Russian Media: A Controlled Open Forum
Russia is one of the most literary countries in the world. Skepticism and irony are two of its people’s chief characteristics. Its popular culture encompasses everything from cheap soap operas and crime dramas, to high intellectual discussions aired on prime time TV. The language is 90% subtext, while the historical perspective is almost five times longer than that of the United States. Currently, Russia is a former empire that is, once again in its 1,200 year history, directly and intensively asking itself the existential questions of its identity and future. How does the country’s media reflect all of this? What do Russians hear and see on TV, radio and Internet? And what do they make of what they are told? In the second of a series of talks on Russia, NYOS’s resident Russia expert Daniel Veksler (host of Understand Russia) explores the highs and lows, the codes and subtleties, the ins, outs and what-have-yous of contemporary Russian media and its cultural context.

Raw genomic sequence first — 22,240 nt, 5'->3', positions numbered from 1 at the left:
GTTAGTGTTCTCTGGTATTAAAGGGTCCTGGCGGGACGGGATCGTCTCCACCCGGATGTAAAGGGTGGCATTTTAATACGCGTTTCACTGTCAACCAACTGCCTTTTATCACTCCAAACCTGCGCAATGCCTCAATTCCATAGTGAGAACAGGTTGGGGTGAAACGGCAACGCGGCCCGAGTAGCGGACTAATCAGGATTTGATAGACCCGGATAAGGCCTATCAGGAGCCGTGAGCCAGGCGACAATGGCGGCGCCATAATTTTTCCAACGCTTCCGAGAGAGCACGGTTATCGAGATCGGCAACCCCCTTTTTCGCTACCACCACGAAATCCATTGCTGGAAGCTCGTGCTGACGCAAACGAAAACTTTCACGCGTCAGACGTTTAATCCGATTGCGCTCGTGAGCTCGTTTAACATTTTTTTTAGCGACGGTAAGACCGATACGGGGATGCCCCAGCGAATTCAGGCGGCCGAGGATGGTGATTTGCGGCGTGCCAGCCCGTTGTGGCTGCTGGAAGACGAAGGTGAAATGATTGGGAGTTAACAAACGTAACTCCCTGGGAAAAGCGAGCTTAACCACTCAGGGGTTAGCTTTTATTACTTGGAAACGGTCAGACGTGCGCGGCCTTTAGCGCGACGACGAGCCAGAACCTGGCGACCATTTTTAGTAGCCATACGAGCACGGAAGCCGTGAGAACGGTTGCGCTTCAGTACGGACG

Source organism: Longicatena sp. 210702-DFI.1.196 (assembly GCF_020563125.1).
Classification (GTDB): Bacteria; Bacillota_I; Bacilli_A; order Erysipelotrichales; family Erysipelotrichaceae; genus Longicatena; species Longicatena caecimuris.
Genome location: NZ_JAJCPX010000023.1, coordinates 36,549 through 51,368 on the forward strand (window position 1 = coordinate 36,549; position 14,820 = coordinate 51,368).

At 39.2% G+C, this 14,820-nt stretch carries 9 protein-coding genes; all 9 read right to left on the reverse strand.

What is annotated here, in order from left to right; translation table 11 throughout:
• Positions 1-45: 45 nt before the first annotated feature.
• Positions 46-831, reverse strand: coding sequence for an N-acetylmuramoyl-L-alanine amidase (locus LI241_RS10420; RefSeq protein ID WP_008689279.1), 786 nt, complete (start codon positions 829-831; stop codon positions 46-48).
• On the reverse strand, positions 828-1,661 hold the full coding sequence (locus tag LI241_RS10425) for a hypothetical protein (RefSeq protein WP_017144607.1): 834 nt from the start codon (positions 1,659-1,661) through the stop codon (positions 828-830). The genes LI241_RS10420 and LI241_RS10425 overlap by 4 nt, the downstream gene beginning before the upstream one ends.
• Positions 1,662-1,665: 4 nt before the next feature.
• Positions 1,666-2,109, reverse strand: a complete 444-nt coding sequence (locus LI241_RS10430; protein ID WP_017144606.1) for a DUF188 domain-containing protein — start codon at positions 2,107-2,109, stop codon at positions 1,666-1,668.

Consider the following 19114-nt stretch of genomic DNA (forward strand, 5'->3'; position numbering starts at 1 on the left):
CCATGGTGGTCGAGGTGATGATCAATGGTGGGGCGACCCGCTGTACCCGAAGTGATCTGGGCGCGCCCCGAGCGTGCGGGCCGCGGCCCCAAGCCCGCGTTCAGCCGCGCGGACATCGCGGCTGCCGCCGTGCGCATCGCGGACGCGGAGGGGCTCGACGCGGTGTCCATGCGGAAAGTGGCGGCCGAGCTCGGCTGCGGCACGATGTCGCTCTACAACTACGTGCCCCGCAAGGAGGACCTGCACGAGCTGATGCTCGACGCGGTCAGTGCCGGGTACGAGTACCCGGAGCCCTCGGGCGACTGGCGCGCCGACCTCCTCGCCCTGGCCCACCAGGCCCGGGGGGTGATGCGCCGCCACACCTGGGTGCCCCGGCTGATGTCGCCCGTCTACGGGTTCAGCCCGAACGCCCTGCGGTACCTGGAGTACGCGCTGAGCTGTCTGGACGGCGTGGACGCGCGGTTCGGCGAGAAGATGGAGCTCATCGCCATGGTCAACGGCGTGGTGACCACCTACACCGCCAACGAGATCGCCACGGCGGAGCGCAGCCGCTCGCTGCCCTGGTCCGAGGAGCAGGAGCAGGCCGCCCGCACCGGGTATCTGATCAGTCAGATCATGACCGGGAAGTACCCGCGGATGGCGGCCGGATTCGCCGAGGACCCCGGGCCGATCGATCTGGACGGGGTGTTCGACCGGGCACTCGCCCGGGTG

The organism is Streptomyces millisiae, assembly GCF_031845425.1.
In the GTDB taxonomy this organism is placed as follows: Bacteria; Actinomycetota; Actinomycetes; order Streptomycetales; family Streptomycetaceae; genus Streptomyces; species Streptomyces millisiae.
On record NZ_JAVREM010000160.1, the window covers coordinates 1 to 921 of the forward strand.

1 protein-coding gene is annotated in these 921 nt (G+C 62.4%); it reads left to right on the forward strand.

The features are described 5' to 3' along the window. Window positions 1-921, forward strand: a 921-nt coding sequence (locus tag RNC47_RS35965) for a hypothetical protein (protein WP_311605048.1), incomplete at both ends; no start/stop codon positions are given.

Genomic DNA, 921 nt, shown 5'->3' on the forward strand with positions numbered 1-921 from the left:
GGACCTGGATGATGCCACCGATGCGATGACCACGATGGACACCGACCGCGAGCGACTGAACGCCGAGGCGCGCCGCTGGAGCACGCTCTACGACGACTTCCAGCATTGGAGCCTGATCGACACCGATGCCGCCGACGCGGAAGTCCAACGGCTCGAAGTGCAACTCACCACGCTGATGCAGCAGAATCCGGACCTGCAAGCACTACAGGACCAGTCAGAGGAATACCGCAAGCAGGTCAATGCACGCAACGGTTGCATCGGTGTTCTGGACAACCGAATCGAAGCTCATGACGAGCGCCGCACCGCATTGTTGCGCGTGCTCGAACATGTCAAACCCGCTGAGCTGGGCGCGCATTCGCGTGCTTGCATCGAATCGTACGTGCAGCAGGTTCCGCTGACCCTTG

Downstairs at Unnameable Books, 600 Vanderbilt Avenue, Brooklyn, 11238
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